Q: The most popular genre in Sweden is amateur and thus not violent. You claim that forcing someone’s head down a toilet is commonly seen in porn, well it’s not! 

A: Discussing the most popular genres, trending features in porn or what keyword people use searching for porn, is not the same thing. Besides, one cannot know that the so-called amature porn genre is less violent than other porn genres, or even if it is “home made”. We have said that there are mainstream porn videos where women have their heads forced down toilets. However, if the reader has perceived this as if it happens on a regular basis, there is a misunderstanding. Our point is that these extreme scenes are not exceptions and it is not unlikely that our children find them on the major free porn sites. In order to prevent misinterpretations though, we have exchanged this example by something that occurs more regularly.

Q: You misunderstand the terms gonzo and hardcore – they say nothing about the content.

A: It is true that gonzo and hardcore are not necessarily violent. In practice, however, they are very often violent. We have clarified that paragraph after the release. 

Q: Why do you use unscientific references such as debates and news articles?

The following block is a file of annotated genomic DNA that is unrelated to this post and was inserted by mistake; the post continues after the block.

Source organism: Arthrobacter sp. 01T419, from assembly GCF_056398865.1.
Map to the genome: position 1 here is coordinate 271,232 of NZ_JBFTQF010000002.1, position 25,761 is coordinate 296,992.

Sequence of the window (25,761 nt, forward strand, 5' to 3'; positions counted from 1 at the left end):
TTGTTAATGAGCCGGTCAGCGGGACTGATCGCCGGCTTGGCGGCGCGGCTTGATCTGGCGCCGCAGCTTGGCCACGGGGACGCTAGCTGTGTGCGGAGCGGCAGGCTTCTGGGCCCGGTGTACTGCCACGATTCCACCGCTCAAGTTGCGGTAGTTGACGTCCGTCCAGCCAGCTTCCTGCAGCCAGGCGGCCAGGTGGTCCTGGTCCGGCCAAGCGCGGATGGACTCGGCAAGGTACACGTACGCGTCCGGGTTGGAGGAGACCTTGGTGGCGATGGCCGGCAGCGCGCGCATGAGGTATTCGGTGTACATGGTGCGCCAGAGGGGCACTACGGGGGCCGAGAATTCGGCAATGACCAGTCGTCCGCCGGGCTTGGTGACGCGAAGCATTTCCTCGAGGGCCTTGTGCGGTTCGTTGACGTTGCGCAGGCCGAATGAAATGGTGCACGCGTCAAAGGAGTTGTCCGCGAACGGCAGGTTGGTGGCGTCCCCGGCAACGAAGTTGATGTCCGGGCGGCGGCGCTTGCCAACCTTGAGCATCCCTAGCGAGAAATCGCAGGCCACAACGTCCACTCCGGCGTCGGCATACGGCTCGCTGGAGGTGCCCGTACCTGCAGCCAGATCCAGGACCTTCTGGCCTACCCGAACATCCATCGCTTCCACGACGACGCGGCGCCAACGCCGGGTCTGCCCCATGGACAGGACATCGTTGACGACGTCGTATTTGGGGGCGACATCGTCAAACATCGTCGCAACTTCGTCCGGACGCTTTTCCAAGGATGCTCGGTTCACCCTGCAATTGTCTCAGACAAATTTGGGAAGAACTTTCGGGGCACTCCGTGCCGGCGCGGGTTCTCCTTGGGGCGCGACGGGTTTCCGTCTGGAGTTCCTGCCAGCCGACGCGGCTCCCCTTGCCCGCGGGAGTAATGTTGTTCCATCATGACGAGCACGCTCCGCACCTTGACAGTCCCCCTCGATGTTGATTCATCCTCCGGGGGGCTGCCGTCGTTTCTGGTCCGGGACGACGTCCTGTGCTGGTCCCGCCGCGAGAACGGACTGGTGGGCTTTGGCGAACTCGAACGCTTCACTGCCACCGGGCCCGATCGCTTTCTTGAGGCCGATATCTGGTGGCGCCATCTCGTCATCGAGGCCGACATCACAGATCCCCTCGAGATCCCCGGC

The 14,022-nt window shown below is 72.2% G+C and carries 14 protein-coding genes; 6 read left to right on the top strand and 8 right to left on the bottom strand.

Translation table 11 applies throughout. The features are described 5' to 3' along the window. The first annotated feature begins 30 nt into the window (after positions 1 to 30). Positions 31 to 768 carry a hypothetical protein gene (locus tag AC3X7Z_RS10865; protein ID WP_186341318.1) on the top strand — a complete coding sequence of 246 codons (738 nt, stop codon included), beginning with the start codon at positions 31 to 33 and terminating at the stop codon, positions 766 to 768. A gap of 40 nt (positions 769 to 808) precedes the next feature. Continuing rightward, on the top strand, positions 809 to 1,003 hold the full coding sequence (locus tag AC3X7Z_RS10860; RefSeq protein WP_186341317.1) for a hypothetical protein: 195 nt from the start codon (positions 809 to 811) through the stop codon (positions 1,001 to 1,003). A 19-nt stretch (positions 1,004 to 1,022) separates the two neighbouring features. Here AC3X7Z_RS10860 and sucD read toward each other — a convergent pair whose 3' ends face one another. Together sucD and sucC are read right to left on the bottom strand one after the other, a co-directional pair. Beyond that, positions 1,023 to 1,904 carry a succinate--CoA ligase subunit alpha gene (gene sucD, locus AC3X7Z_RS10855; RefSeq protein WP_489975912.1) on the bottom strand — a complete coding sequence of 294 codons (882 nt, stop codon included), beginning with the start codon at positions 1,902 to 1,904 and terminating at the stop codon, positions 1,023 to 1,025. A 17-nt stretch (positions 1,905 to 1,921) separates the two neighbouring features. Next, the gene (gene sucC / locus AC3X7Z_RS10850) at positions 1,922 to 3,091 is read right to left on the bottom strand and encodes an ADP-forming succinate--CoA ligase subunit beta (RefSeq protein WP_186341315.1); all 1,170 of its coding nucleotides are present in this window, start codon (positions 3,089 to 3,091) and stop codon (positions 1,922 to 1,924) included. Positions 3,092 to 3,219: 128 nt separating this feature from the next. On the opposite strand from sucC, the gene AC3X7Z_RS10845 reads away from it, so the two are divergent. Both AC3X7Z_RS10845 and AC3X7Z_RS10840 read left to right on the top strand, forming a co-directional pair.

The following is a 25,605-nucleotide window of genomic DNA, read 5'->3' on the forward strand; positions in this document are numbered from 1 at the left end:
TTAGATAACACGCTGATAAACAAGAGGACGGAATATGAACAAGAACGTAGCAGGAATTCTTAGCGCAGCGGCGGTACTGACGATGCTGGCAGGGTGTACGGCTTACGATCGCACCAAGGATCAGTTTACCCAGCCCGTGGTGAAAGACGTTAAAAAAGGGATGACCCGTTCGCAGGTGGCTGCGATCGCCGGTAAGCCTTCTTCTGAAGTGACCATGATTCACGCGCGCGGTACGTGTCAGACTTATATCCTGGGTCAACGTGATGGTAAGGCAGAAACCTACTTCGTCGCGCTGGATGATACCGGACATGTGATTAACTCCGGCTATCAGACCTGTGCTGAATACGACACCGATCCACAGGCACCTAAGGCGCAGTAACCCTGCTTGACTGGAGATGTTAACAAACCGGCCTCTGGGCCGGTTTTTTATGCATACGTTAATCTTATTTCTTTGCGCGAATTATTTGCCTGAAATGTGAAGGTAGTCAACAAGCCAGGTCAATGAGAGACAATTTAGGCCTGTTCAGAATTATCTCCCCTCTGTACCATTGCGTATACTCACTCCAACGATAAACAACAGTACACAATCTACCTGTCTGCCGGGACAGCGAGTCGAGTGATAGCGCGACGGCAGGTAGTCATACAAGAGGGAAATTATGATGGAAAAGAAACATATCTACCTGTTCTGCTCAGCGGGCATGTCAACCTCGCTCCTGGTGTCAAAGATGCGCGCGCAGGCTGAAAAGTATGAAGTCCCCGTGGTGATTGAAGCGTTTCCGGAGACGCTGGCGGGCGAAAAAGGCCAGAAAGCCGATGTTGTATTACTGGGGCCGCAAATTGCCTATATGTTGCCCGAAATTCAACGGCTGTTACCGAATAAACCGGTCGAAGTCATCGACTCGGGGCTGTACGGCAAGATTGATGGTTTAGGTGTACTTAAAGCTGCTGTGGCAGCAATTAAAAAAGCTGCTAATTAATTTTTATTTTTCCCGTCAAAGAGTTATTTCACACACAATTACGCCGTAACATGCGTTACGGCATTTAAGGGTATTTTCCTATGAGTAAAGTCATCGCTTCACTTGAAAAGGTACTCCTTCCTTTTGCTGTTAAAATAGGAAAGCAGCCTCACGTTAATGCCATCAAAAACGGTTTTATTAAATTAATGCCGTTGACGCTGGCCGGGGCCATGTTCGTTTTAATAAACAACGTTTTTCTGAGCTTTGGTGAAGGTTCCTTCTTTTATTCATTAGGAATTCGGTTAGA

A: The text is based upon research, clinical experiences, interviews with experts as well as children’s and young people’s own experiences – but it is not a scientific text or a comparing article. The purpose is to give parents an overview of online porn and its health effects on children. Unlike an academic, scientific article, this text has valued readability, which is commonly prioritized in these kinds of texts, and news articles etc. can therefore be very interesting and descriptive. 

Q: Det finns inget vetenskapligt belägg för att porrberoende och porrimpotens är riktiga diagnoser.

A: Porrfri Barndom har aldrig påstått att dessa tillstånd är medicinska diagnoser, däremot att många söker hjälp för dessa två problem.

Q: You act like adolescents don’t know that porn is fantasy, when actually they do. 

A: Adolescents are of course capable of making rational and reflective judgments of what they see, but they are not always accurate in their self-evaluation. Many adults follow the same pattern, for example when claiming not to be affected by advertising. If we were not affected, there would be no advertising, right?

Reports produced by RFSU, an organisation which works and talks with children about porn, reveals that children very commonly say that others become affected by what they see, but not themselves. When it comes to porn consumption among young people, it is also important to know that their brains are not fully developed yet. According to brain scientist Sissela Nutley, the frontal lobe is not developed until the age of 25 (Nutley, 2019). 

In spite of this, Porn Free Childhood is convinced that young people have the ability to reflect about their sexuality, and it’s precisely what we would like to support. Today we have a multibillion porn industry being a primary source of inspiration and information about sex. This industry is so natural in children’s lives and we believe it harms their possibility to contemplate their sexuality and develop at their own speed. 

 

Q: Why aren’t you unbiased?